D.C. resident Marty Childers says he is being harassed by At-Large Statehood Party Councilmember Hilda Mason. The octogenarian councilmember keeps calling Childers at his Maryland job failing to remember why she called. After Mason phoned and left a message a second time last month, Childers returned the call, curious to find out how the councilmember had gotten his work number.

“She had no idea as to who I am, and why she had called me at all,” Childers related.

Then Childers thought he had figured it out: He is a friend of Sabrina Sojourner, one of the many candidates vying for the two at-large council seats up for grabs this year, including Mason’s. Maybe Mason was looking for some campaign intelligence. “But she had no clue as to who Sabrina is,” Childers said this week.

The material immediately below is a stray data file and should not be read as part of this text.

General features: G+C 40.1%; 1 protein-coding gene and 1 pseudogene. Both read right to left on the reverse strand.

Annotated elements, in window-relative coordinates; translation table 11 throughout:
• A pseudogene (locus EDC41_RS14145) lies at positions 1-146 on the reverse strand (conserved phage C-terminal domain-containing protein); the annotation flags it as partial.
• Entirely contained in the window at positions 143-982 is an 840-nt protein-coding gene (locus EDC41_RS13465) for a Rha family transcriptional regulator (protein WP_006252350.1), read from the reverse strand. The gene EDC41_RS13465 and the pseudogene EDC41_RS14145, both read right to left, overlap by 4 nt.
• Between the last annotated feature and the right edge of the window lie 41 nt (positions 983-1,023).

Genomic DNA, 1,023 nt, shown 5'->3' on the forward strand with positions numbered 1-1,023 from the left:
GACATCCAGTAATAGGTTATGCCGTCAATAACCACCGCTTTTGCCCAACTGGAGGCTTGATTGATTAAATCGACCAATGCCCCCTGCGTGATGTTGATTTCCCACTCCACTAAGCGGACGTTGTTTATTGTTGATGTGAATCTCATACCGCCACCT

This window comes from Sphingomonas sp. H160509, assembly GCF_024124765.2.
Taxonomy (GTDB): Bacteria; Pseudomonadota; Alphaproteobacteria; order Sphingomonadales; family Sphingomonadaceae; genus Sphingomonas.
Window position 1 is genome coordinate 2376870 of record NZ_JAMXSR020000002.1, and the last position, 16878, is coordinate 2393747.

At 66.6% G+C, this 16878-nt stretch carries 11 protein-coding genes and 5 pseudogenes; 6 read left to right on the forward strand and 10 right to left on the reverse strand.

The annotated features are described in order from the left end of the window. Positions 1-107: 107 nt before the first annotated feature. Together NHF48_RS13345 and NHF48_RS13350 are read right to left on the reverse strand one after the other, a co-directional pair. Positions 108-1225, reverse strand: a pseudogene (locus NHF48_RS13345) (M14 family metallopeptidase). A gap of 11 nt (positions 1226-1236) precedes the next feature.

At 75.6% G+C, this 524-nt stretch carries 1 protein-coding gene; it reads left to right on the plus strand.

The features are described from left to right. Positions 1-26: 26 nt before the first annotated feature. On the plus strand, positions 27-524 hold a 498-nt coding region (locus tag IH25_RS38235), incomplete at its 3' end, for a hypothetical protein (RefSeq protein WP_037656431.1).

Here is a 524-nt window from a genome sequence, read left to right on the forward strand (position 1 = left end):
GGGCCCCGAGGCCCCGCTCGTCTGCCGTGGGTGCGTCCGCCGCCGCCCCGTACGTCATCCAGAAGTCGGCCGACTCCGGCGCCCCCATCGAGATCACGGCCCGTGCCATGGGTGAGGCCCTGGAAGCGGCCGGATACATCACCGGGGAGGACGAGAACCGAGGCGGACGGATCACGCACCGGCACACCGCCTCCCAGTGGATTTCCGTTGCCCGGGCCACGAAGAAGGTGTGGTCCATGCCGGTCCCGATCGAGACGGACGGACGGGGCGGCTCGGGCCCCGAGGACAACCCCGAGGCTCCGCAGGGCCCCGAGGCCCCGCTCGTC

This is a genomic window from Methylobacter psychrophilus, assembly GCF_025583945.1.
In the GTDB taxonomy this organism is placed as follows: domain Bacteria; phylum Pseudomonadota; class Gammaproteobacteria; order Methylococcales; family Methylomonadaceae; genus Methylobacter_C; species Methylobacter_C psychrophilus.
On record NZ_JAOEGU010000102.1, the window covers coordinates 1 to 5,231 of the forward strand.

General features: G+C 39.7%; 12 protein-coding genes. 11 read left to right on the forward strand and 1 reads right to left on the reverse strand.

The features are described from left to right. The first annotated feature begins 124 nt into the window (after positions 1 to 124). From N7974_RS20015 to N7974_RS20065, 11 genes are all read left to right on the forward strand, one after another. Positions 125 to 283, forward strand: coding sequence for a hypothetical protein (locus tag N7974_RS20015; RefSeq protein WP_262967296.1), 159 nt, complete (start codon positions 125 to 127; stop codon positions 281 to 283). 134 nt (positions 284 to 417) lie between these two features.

He regrets having returned Mason’s call because the councilmember learned through her caller-ID box that he was calling from GEICO, where he works as a computer consultant. Now Mason has been calling back with problems about her auto insurance.

“All of a sudden, she’s got it stuck in her head that I work for GEICO, and she calls me and starts telling me about her car,” said Childers, who is not an employee of the insurance giant. “I am definitely not happy about being hounded at work with something I have no concept about, and something I have no ability to work on.”

“I’m just getting frustrated with constantly being badgered by this woman,” he said in obvious exasperation. Mason’s council colleagues can commiserate.CP